At our last inspection on 24 January 2017 we rated the service Good overall but Requires Improvement in Effective. Where new staff were completing Care Certificate modules, they did not appear to have deadlines for completing these to ensure they were completed in a timely manner. At this inspection we found this had been addressed. Not all care staff had completed training to provide specific care and support needs for people using the service in relation to managing challenging behaviours. Some staff felt they hadn’t received enough support and guidance in the management of such incidents. At this inspection we found not all these issues had been fully addressed and further areas were in need of improvement. The overall rating of Good for the service had not been maintained.

Prior to this at our inspection on 15 December 2015 the service was rated overall as Requires Improvement, and at our inspection on 16 April 2015 the service was rated overall as Inadequate. The provider had not ensured through the management of the service the maintenance of the required standards and continuous improvement to ensure the service had maintained the overall rating of Good.

At this inspection we rec

Inspection carried out on 6 September 2016

During a routine inspection

This inspection took place on 6 September 2016 and was unannounced.

The Priory Rookery Hove provides accommodation for up to 13 young adults, between the ages of 18 and 65 years old. The provider provides care and support to people living with Asperger’s Syndrome or associated difficulties. The Priory Rookery Hove is not a home for life but a transitional facility. Typically people will stay in the service for a three to five year period. During this time they will be supported where possible to able be to access a combination of educational, social development, life skills, work experience and therapeutic care. The aim is to further develop their life skills to gain independence and integration into their community. People can also be supported to attend college as part of their care and support needs. There were seven people living in the service at the time of our inspection. Two people were away on leave at home.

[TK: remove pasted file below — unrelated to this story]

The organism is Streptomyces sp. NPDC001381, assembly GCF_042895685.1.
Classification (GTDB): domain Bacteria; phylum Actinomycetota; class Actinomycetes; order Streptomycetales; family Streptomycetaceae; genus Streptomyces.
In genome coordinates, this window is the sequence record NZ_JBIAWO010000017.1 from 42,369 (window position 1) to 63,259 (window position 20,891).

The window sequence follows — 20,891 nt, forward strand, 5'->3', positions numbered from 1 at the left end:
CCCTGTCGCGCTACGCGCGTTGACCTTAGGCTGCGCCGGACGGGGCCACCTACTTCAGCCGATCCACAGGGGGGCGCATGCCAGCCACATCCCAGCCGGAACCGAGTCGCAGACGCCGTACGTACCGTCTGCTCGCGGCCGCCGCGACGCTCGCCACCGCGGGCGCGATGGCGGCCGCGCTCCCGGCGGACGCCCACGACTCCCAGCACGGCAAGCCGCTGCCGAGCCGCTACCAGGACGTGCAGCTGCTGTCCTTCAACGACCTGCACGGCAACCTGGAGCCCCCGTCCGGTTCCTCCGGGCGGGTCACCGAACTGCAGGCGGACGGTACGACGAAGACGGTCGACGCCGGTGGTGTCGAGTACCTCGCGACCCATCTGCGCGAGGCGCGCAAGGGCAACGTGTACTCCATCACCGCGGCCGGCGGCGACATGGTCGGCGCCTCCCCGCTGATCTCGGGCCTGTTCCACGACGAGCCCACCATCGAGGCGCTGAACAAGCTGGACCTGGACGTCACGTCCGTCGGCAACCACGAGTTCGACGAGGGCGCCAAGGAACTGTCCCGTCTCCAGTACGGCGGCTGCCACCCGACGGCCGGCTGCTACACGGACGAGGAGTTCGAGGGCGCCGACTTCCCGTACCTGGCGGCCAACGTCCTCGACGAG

The service had a registered manager. A registered manager is a person who has registered with the Care Quality Commission to manage the service. Like registered providers, they are ‘registered persons’. Registered persons have legal responsibility for meeting the requirements in the Health and Social Care Act 2008 and associated Regulations about how the service is run.